What: All Issues : Making Government Work for Everyone, Not Just the Rich or Powerful : Curbing Presidential Power : (S. 223) On a motion to waive the Senate’s budget rules and pass an amendment repealing a provision of a major health care reform law enacted in 2010 that required small businesses to file a tax form (a 1099 form) for all individuals who had received $600 or more from a business in exchange for property or merchandise. This amendment was offered to legislation authorizing annual funding for the Federal Aviation Administration.
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(S. 223) On a motion to waive the Senate’s budget rules and pass an amendment repealing a provision of a major health care reform law enacted in 2010 that required small businesses to file a tax form (a 1099 form) for all individuals who had received $600 or more from a business in exchange for property or merchandise. This amendment was offered to legislation authorizing annual funding for the Federal Aviation Administration.
senate Roll Call 8     Feb 02, 2011
Y = Conservative
N = Progressive
Winning Side:
Conservative

This was a vote on a motion to waive the Senate’s budget rules and pass an amendment by Sen. Debbie Stabenow (D-MI) that would have repealed a provision of a major health care law enacted in 2010 that required small businesses to file a tax form (a 1099 form) for all individuals who had received $600 or more from a business in exchange for property or merchandise. This amendment was offered to legislation authorizing annual funding for the Federal Aviation Administration. (The Federal Aviation Administration (FAA) has regulatory authority over all civil aviation in the United States.)

The 1099 provision that this amendment would have repealed was included in the landmark 2010 health care reform law to help raise tax revenue to pay for an expansion of insurance coverage.) The provision was widely viewed by members of both parties as overly burdensome for small businesses.

Stabenow’s amendment also required the Office of Management and Budget to use up to $44 billion in “unobligated” federal funds to offset the lost tax revenue which would have resulted from repealing the 1099 provision.  (“Unobligated” funds refers to money that has been appropriated by the federal government, but has not yet been spent).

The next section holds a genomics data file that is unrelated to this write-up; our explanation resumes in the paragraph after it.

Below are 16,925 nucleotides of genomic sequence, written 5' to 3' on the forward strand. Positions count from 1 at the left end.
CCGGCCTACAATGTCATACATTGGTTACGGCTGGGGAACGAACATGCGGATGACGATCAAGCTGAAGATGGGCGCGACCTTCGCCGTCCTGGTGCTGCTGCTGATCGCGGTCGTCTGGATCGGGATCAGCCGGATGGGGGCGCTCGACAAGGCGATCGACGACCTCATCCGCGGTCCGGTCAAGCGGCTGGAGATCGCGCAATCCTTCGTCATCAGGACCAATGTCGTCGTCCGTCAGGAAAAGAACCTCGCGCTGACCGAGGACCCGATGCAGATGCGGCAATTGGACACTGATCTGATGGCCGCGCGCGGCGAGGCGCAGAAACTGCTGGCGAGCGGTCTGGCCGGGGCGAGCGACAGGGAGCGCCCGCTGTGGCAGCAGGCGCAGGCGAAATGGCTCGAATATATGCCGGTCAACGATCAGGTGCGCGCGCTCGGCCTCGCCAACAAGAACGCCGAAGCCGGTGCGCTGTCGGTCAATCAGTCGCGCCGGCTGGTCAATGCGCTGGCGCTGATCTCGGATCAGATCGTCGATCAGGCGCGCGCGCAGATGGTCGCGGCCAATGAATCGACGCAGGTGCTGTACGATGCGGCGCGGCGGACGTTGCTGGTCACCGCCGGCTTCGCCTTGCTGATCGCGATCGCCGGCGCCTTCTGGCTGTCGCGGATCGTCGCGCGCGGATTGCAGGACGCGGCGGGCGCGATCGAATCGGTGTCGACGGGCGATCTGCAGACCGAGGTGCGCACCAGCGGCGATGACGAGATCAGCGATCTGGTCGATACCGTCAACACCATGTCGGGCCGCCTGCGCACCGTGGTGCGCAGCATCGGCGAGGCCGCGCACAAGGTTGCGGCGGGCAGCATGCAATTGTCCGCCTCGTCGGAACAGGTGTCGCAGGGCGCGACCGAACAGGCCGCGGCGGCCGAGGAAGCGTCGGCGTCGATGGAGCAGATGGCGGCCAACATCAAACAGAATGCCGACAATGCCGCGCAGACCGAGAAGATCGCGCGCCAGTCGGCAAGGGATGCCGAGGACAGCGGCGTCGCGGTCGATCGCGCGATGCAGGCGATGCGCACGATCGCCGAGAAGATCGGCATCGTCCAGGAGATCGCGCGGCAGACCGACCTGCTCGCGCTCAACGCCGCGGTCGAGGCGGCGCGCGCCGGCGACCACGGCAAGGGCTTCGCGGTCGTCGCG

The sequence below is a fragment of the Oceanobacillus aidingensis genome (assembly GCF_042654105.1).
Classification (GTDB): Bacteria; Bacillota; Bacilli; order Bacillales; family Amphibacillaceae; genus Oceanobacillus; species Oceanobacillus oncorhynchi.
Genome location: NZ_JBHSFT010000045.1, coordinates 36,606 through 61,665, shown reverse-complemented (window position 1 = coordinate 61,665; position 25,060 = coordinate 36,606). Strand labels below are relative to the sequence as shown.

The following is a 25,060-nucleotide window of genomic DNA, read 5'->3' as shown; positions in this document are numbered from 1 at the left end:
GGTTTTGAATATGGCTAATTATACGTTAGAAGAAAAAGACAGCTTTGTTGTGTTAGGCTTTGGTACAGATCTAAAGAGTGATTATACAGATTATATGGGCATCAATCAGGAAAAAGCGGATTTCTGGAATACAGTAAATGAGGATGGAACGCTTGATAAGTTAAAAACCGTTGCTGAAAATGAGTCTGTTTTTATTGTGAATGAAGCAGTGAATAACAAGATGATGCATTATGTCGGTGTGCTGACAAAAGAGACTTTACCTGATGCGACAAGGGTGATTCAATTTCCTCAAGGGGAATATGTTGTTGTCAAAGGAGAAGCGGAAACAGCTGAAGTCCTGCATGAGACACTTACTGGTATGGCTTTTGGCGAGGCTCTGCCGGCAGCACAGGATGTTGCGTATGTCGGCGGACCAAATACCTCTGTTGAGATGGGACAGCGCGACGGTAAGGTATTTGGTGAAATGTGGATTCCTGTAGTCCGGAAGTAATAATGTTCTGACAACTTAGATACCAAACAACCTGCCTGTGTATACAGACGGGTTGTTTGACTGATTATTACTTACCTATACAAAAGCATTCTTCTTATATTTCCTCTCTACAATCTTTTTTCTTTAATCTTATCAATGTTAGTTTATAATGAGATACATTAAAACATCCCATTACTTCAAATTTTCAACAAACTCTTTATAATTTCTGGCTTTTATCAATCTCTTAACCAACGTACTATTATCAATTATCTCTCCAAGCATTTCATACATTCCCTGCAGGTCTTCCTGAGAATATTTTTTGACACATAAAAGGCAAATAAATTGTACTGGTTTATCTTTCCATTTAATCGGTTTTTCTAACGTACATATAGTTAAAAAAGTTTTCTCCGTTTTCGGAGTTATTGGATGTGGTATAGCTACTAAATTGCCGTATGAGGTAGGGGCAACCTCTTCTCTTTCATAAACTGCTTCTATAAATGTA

Stabenow urged support for the amendment: “…We all know that small business is the engine of the economy. This amendment will address a burdensome regulation we have all talked about. We need to repeal an unnecessary, burdensome provision in the law that would require 40 million businesses in America, most of them small businesses, to file 2,000 percent more paperwork with the IRS. We have a chance to do something about that with this amendment.”

A number of Democrats opposed the amendment, arguing that allowing the Office of Management and Budget—which is part of the executive branch of the federal government—to cut funding from federal programs amounted to a relinquishing of congressional authority to the president. Sen. Carl Levin contended the amendment “would undermine Congress's role in the constitutional scheme of separation of powers among the branches of government and it would abdicate Congress's responsibility to decide on the spending of taxpayer dollars.…The power of the purse should not be handed to the president, any president.”

Sen. Daniel Inouye (D-HI), speaking for the opponents of the amendment, argued that it violated the Senate’s budget rules, and raised a point of order against it. Stabenow then made a motion to waive those budget rules and pass her amendment.

The Senate waived the its budget rules (thus passing Stabenow’s amendment) by a vote of 81-17. (At least 60 votes are required to waive the Senate’s budget rules.) All 47 Republicans present and 34 Democrats voted “yea.” 17 Democrats – including a majority of progressives – voted “nay.” As a result, the Senate agreed to an amendment repealing a provision of major health care reform law enacted in 2010 that required small businesses to file a tax form (a 1099 form) for all individuals who had received $600 or more from a business in exchange for property or merchandise.

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